Symbols vs. Signs: Puritan Burial Icons and Art
I recently got a copy of “Graven Images: New England stonecarving and its symbols 1650-1815” by Allan Ludwig. I’ve read sippets here and there about the meaning of certain gravestone symbols, but have never done a deep dive beyond a stylistic one. This book is really fantastic-it gets into the cultural beliefs and the “how” of the formation of the symbols over time. For example, the Puritans only used art in their burial rights as a way to express a spiritual transition that words alone couldn’t express. The author goes deeply into what a “sign” and a “symbol” is and how they operate in a culture. A sign is merely an icon or simplfiied illustration that describes a concrete thing-think a sign shaped like a shoe for a cobbler. A symbol represents something that has a knowable and unknown quality, which in this case refers to a person dying and their soul transcending into the after life. Here, the person dies and its a concrete experience. The dead body is in front of you and has changed from a lively, breathing individual into an inanimate corpse. We still struggle today answering the question of what happens after we die-where does that thinking, breathing part of us go.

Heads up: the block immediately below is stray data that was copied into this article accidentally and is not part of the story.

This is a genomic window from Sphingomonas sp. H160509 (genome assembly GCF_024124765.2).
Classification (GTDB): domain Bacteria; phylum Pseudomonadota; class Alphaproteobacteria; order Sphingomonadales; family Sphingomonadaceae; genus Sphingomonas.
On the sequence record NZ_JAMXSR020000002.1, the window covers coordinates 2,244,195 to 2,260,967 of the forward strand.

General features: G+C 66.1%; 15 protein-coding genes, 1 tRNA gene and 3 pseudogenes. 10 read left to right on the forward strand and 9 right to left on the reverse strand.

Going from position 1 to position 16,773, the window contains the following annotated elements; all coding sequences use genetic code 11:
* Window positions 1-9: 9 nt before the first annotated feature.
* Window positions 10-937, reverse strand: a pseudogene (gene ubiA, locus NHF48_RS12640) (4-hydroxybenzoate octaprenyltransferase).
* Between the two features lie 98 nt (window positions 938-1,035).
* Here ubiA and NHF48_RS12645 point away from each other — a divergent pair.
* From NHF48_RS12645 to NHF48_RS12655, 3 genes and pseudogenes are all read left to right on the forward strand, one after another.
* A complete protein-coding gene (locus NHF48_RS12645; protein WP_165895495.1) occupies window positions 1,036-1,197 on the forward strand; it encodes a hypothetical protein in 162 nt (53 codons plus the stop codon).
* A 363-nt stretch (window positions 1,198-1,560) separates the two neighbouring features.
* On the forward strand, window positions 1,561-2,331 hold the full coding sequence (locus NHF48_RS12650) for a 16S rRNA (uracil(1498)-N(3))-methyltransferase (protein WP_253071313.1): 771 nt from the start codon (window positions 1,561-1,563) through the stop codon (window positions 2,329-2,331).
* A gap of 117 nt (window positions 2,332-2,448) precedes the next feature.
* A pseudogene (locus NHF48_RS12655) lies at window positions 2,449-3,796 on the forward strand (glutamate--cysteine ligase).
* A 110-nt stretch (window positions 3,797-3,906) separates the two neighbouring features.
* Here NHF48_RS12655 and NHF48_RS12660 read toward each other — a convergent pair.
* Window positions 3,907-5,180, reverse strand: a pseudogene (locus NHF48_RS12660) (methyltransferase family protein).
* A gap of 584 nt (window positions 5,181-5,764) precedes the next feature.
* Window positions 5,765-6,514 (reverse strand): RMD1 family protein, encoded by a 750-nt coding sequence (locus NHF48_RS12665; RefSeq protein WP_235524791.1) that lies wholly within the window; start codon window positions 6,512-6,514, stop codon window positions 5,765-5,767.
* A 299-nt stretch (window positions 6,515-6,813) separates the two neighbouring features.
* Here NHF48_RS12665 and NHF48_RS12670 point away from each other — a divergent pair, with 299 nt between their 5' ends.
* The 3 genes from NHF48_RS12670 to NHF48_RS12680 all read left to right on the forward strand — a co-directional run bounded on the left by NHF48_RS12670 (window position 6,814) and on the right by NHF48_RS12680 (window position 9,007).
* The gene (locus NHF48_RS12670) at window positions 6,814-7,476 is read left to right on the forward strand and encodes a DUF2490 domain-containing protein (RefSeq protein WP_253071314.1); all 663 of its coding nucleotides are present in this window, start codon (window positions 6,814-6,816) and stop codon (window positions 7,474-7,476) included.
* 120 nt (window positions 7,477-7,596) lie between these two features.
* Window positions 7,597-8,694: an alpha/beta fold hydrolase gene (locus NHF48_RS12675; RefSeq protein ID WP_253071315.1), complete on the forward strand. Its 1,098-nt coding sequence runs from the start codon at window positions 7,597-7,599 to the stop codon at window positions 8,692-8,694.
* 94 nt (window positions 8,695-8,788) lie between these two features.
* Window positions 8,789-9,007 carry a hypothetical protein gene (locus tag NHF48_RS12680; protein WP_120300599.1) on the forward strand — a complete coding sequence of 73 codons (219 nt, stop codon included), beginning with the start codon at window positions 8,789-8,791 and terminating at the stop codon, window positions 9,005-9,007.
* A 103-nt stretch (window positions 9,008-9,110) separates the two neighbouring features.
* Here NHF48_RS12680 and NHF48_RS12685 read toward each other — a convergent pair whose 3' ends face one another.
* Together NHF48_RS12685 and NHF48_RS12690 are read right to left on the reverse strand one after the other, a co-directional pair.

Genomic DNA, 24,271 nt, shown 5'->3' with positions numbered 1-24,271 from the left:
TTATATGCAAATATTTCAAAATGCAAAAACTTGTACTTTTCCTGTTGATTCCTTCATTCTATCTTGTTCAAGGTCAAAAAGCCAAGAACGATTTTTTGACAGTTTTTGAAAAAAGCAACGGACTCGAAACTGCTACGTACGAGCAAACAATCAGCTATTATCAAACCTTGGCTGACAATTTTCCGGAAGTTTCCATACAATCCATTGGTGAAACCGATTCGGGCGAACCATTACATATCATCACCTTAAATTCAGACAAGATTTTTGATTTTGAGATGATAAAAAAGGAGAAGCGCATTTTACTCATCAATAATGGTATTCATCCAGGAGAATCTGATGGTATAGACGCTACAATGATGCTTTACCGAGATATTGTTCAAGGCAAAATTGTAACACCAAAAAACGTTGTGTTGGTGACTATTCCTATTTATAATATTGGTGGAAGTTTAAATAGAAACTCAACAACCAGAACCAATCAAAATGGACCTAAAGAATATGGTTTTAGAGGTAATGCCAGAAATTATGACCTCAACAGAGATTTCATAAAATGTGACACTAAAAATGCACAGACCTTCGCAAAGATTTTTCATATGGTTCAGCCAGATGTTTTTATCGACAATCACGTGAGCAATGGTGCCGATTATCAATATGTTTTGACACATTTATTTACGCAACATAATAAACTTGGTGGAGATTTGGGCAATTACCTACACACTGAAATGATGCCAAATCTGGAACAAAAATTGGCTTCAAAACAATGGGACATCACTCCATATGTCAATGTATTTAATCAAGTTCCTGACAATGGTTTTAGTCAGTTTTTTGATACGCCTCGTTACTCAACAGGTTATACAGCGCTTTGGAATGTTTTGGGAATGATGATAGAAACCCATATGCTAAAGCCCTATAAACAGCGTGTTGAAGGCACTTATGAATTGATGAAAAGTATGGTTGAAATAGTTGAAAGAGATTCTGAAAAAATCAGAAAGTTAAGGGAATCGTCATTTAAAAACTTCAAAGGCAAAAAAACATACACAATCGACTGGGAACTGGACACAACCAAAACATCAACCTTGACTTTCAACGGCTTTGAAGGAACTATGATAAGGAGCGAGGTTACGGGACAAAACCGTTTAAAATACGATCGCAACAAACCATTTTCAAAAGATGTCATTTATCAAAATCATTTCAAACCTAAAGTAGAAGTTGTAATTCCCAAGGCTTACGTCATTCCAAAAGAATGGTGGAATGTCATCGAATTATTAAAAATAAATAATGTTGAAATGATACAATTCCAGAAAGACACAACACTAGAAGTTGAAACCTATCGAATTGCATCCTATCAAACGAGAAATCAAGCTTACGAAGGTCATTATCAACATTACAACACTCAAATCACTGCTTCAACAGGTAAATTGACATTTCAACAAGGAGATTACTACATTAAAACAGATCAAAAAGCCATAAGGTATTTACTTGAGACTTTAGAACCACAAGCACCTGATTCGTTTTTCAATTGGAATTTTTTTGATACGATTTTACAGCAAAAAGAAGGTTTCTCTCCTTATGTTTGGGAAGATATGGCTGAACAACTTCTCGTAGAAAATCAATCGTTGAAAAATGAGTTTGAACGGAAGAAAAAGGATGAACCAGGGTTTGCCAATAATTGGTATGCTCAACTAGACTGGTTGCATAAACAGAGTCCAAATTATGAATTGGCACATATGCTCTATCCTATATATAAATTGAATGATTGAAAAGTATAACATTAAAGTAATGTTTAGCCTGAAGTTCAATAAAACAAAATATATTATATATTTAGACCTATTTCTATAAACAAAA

One of the most commonly recognized symbol from this era is the “Deathhead” or skull with wings. In later years as the symbol morphed into a more human face flanked by wings. When I had my studio in Salem, people most commonly asked about this, thinking it was merely a sign of death. We are so historically far from the cultural rituals that gave this symbol its meaning, that passing time is how a symbol gets stripped of its true meaning and devolves into a sign. The heavily religious puritans, who abstained from any ostentatious displays or decoration, this had deep spiritual meaning. It must have been even more powerful given the graveyard was the only place they expressed themselves artistically, so its the ONLY times in their lives they have these images. Death was a big deal. In Massachusetts alone, they had to pass two different laws to reel in funerary practices since it was basically bankrupting people. It was custom at the time to not only have a stone made, but also large fabric signage known as “broadcloths” that would be printed usually with the person’s name and graveyard iconography. Not only that, there would a whole procession through town with horses draped in black, with the church bells tolling for you. You were also expected to have mourning jewelry made for immediate family members(usually in gold), printed versions of the sermon for people to bring home, and you were expected to invite people to the funeral by sending a pair of gloves! I just love that, especially thinking about people judging the deceased by glove quality. On top of that, you then had people come back to your house to have food and wine. The average person made between 100-300 pounds a year and the average funeral cost 100 pounds, and people died with a lot more frequency that we see now. So it was basically bankrupting people. I found a drawing of Elizabeth the First’s funeral procession in 1603 that shows an more elaborate procession but has the broadcloths, banners, and funeral clothing I’ve been describing: